Dentists have observed that by the time children are five years old, nearly 50% have at least one cavity. | Photo courtesy renatalferro/Pixaba
DALLAS – Texas dentist says parents who cancelled their children’s appointments due to COVID-19 need to get back on track to prevent kids’ tooth decay.
Dr. Matt Roberts, who chairs the Texas Dental Association’s Council on Legislative, Regulatory and Governmental Affairs, said personal protective equipment used in dental offices should help patients feel more comfortable about returning. Roberts, who practices dentistry in Crockett, said preventive care will keep children out of a hospital emergency room where people could be treating COVID patients.
“With the kiddos, a small cavity can become a big one in four to five months,” he said, “so they can go from being fairly calm and comfortable to being in an acute problem very quickly.”
The American Dental Association has said dental-care spending in the United States declined by about 38% in 2020, with an additional 20% slump expected this year. February is Children’s Dental Health Month, which the ADA sees as a good reminder to book appointments with your child’s dentist.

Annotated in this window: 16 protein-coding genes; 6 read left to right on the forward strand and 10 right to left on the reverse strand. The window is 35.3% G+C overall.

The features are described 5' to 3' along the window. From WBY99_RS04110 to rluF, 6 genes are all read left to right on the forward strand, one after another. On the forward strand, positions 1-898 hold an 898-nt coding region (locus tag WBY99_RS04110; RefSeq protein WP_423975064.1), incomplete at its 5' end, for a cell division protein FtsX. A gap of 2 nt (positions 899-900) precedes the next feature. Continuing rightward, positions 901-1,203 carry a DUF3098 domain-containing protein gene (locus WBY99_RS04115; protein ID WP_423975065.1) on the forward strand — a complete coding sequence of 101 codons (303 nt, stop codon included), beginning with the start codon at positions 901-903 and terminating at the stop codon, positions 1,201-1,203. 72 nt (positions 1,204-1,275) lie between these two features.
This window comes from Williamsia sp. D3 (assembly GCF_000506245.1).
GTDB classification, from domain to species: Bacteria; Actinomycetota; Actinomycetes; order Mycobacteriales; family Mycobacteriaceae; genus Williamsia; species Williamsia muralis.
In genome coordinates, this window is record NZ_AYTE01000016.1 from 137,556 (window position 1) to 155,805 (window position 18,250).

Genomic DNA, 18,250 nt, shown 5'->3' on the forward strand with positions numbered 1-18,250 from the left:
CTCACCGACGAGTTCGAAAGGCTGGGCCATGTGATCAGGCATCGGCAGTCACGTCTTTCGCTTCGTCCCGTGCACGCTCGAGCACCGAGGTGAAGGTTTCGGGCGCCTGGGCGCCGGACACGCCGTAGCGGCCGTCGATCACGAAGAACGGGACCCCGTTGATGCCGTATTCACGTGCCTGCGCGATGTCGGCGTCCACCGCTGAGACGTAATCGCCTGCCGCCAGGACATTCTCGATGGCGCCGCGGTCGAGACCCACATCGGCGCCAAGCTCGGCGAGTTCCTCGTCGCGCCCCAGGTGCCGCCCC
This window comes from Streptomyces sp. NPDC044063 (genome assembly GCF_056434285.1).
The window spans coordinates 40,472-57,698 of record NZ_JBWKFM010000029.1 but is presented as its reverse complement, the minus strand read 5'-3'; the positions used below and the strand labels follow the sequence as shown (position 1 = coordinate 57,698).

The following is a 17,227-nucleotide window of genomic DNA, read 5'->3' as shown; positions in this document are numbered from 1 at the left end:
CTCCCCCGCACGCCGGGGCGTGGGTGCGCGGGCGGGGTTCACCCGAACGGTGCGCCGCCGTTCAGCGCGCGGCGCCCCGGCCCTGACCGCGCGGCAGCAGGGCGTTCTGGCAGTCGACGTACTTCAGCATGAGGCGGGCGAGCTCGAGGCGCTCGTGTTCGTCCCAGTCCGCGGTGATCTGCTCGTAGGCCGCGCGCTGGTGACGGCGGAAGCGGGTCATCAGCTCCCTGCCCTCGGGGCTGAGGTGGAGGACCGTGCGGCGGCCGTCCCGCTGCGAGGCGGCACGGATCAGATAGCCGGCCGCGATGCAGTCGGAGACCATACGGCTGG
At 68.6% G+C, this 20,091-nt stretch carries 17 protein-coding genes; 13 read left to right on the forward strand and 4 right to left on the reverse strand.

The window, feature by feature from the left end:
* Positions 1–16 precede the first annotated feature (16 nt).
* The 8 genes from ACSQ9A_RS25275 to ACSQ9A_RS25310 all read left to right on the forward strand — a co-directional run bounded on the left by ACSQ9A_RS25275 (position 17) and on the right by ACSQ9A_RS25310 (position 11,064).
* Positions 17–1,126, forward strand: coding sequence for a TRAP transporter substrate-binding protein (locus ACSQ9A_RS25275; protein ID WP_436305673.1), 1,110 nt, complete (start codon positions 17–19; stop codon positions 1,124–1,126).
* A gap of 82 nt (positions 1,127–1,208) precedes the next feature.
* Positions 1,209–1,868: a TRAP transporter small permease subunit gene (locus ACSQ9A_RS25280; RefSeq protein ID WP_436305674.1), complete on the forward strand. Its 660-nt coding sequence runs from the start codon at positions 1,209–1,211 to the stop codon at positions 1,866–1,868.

Health professionals have emphasized the importance of keeping immune systems in top shape during the pandemic. That applies to oral hygiene, according to Richard Gesker, chief dental officer for UnitedHealthcare, who said poor dental care invites poor overall health.
“It’s not separate from the rest of the body,” he said. “Good oral health leads to good systemic health, and you need a balance of both.”
Roberts said many dental offices in Texas closed at the beginning of the pandemic, but now that they’ve reopened, it’s important not to skip routine visits.
“We screen our patients when they come into the office, and I think that’s important to know,” he said. “We take temperature, we ask them a battery of questions, COVID-related, and there have been times we’ve asked patients to reschedule; we do not overbook.”
The Centers for Disease Control and Prevention has noted that there also are correlations between oral health and mental-health conditions, such as stress, depression and loneliness.
A study on COVID and cavities is online at nextsmiledental.com.
Author: Roz Brown – Public News Service